Succession - The Need to Talk and Listen
Updated: Nov 21
Once upon a time there were two brothers, very healthy and in their late sixties, one had no children, the other had a son who was in the partnership and the main driving force behind the successful farming business. The land was owned evenly between the two brothers and not the partnership and was therefore not a partnership asset. Suddenly one of the brother's died(the one without children)leaving his surviving brother and nephew to run the farm. However, when the will was read it revealed a shock, the land that he owned, representing almost half of the farm, had been left to a distant cousin. They had never in their lives discussed succession.
Even when there is no immediate succession event, usually death, but occasionally and sadly, incapacity, lack of communication between the various members of a farming business can store up problems as this monologue illustrates:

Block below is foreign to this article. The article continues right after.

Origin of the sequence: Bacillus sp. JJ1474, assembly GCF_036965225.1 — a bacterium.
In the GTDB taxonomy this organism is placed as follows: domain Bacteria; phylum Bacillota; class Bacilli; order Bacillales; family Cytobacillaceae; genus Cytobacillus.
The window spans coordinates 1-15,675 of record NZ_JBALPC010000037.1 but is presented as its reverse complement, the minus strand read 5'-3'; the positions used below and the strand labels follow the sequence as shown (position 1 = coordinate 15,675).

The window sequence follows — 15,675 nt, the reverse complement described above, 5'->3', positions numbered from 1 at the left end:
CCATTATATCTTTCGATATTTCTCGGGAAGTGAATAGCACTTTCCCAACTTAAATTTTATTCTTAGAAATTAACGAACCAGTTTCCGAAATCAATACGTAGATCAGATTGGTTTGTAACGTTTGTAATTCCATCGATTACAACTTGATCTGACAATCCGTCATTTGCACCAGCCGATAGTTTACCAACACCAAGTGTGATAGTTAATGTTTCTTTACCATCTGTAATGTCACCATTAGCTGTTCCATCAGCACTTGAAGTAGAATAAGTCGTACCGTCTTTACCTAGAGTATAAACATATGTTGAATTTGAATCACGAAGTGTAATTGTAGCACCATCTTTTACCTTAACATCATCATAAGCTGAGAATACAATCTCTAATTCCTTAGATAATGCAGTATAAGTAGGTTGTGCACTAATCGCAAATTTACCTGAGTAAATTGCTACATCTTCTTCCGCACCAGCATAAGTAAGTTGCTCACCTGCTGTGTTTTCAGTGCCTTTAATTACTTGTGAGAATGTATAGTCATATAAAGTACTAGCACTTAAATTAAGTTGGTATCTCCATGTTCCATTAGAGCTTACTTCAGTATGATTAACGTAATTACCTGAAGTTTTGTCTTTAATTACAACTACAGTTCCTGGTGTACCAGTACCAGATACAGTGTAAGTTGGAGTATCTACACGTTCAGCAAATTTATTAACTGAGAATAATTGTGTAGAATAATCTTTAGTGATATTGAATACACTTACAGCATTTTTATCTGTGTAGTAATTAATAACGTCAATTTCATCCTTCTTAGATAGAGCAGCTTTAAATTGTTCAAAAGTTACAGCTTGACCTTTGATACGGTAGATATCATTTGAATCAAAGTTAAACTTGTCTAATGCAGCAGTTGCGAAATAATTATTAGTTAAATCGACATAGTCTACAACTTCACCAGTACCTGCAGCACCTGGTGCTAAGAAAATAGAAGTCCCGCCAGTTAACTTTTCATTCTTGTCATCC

I used to be an Agricultural Bank manager and several years ago both I and one of my colleagues had almost identical conversations with clients within the space of a month; that is, the younger generation had asked us to talk to their father because they no longer wished to farm any more.
As businesses and people change it is perfectly normal that different members of that business have changing priorities and expectations as to what they want from that business both in the form of purpose and income. It is also normal for people to change what they wish to do in life. However, all to often those, sometimes difficult, conversations are not had. Both professionals and charities like Farm Community Network can help (see link) https://farmwell.org.uk/succession-planning/
But, above all else it requires people to both talk and listen to each other.
Have you discussed succession in your farming business?